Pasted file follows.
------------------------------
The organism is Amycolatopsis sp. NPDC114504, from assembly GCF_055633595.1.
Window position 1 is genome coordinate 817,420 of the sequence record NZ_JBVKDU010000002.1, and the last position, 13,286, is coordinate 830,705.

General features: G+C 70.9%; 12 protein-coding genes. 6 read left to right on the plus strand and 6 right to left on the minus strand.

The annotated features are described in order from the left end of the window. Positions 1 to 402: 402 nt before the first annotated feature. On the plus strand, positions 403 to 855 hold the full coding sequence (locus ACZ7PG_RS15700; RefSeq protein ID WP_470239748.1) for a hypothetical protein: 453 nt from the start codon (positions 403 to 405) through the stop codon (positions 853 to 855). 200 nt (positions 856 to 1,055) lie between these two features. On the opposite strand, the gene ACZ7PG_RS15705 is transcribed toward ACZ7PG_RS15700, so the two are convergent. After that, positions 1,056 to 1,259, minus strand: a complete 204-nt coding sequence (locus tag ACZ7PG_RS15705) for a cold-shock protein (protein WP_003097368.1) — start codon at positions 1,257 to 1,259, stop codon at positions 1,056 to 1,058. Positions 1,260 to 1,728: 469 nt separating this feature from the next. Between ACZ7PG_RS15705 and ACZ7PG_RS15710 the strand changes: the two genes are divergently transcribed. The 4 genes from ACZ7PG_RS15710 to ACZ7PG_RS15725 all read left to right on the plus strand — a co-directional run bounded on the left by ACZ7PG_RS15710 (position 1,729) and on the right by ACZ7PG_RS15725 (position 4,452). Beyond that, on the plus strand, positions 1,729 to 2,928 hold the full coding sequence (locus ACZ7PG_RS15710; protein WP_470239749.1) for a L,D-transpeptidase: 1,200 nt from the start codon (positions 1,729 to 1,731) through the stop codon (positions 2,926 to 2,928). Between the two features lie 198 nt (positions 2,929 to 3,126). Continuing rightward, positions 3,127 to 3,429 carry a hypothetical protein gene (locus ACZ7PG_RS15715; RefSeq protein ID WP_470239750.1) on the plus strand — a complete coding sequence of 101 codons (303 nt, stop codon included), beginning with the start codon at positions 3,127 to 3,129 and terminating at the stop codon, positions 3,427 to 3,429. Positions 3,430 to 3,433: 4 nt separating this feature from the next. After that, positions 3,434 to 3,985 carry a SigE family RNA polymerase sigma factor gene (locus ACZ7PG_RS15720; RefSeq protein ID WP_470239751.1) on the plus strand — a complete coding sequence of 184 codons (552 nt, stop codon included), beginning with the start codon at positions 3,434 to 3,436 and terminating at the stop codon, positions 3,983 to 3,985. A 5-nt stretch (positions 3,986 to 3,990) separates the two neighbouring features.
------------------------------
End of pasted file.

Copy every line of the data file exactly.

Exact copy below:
The organism is Amycolatopsis sp. NPDC114504, from assembly GCF_055633595.1.
Window position 1 is genome coordinate 817,420 of the sequence record NZ_JBVKDU010000002.1, and the last position, 13,286, is coordinate 830,705.

General features: G+C 70.9%; 12 protein-coding genes. 6 read left to right on the plus strand and 6 right to left on the minus strand.

The annotated features are described in order from the left end of the window. Positions 1 to 402: 402 nt before the first annotated feature. On the plus strand, positions 403 to 855 hold the full coding sequence (locus ACZ7PG_RS15700; RefSeq protein ID WP_470239748.1) for a hypothetical protein: 453 nt from the start codon (positions 403 to 405) through the stop codon (positions 853 to 855). 200 nt (positions 856 to 1,055) lie between these two features. On the opposite strand, the gene ACZ7PG_RS15705 is transcribed toward ACZ7PG_RS15700, so the two are convergent. After that, positions 1,056 to 1,259, minus strand: a complete 204-nt coding sequence (locus tag ACZ7PG_RS15705) for a cold-shock protein (protein WP_003097368.1) — start codon at positions 1,257 to 1,259, stop codon at positions 1,056 to 1,058. Positions 1,260 to 1,728: 469 nt separating this feature from the next. Between ACZ7PG_RS15705 and ACZ7PG_RS15710 the strand changes: the two genes are divergently transcribed. The 4 genes from ACZ7PG_RS15710 to ACZ7PG_RS15725 all read left to right on the plus strand — a co-directional run bounded on the left by ACZ7PG_RS15710 (position 1,729) and on the right by ACZ7PG_RS15725 (position 4,452). Beyond that, on the plus strand, positions 1,729 to 2,928 hold the full coding sequence (locus ACZ7PG_RS15710; protein WP_470239749.1) for a L,D-transpeptidase: 1,200 nt from the start codon (positions 1,729 to 1,731) through the stop codon (positions 2,926 to 2,928). Between the two features lie 198 nt (positions 2,929 to 3,126). Continuing rightward, positions 3,127 to 3,429 carry a hypothetical protein gene (locus ACZ7PG_RS15715; RefSeq protein ID WP_470239750.1) on the plus strand — a complete coding sequence of 101 codons (303 nt, stop codon included), beginning with the start codon at positions 3,127 to 3,129 and terminating at the stop codon, positions 3,427 to 3,429. Positions 3,430 to 3,433: 4 nt separating this feature from the next. After that, positions 3,434 to 3,985 carry a SigE family RNA polymerase sigma factor gene (locus ACZ7PG_RS15720; RefSeq protein ID WP_470239751.1) on the plus strand — a complete coding sequence of 184 codons (552 nt, stop codon included), beginning with the start codon at positions 3,434 to 3,436 and terminating at the stop codon, positions 3,983 to 3,985. A 5-nt stretch (positions 3,986 to 3,990) separates the two neighbouring features.